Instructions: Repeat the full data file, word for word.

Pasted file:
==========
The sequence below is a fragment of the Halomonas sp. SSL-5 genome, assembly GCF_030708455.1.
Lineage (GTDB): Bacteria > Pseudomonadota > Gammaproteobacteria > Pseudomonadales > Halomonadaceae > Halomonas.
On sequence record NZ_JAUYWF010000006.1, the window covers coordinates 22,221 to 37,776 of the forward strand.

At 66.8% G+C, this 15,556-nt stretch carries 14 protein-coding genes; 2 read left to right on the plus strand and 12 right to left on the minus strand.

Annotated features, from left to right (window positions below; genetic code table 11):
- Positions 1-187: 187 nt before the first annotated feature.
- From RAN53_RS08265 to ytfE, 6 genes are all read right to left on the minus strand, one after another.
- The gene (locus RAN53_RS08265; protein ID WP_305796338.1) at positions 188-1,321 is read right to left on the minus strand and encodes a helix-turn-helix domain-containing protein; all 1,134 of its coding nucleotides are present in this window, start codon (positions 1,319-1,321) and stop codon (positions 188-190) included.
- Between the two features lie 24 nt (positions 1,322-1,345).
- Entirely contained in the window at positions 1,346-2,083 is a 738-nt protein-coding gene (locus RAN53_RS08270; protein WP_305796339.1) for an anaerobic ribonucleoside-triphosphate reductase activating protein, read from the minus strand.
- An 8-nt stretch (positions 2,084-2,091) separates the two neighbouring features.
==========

The sequence below is a fragment of the Halomonas sp. SSL-5 genome, assembly GCF_030708455.1.
Lineage (GTDB): Bacteria > Pseudomonadota > Gammaproteobacteria > Pseudomonadales > Halomonadaceae > Halomonas.
On sequence record NZ_JAUYWF010000006.1, the window covers coordinates 22,221 to 37,776 of the forward strand.

At 66.8% G+C, this 15,556-nt stretch carries 14 protein-coding genes; 2 read left to right on the plus strand and 12 right to left on the minus strand.

Annotated features, from left to right (window positions below; genetic code table 11):
- Positions 1-187: 187 nt before the first annotated feature.
- From RAN53_RS08265 to ytfE, 6 genes are all read right to left on the minus strand, one after another.
- The gene (locus RAN53_RS08265; protein ID WP_305796338.1) at positions 188-1,321 is read right to left on the minus strand and encodes a helix-turn-helix domain-containing protein; all 1,134 of its coding nucleotides are present in this window, start codon (positions 1,319-1,321) and stop codon (positions 188-190) included.
- Between the two features lie 24 nt (positions 1,322-1,345).
- Entirely contained in the window at positions 1,346-2,083 is a 738-nt protein-coding gene (locus RAN53_RS08270; protein WP_305796339.1) for an anaerobic ribonucleoside-triphosphate reductase activating protein, read from the minus strand.
- An 8-nt stretch (positions 2,084-2,091) separates the two neighbouring features.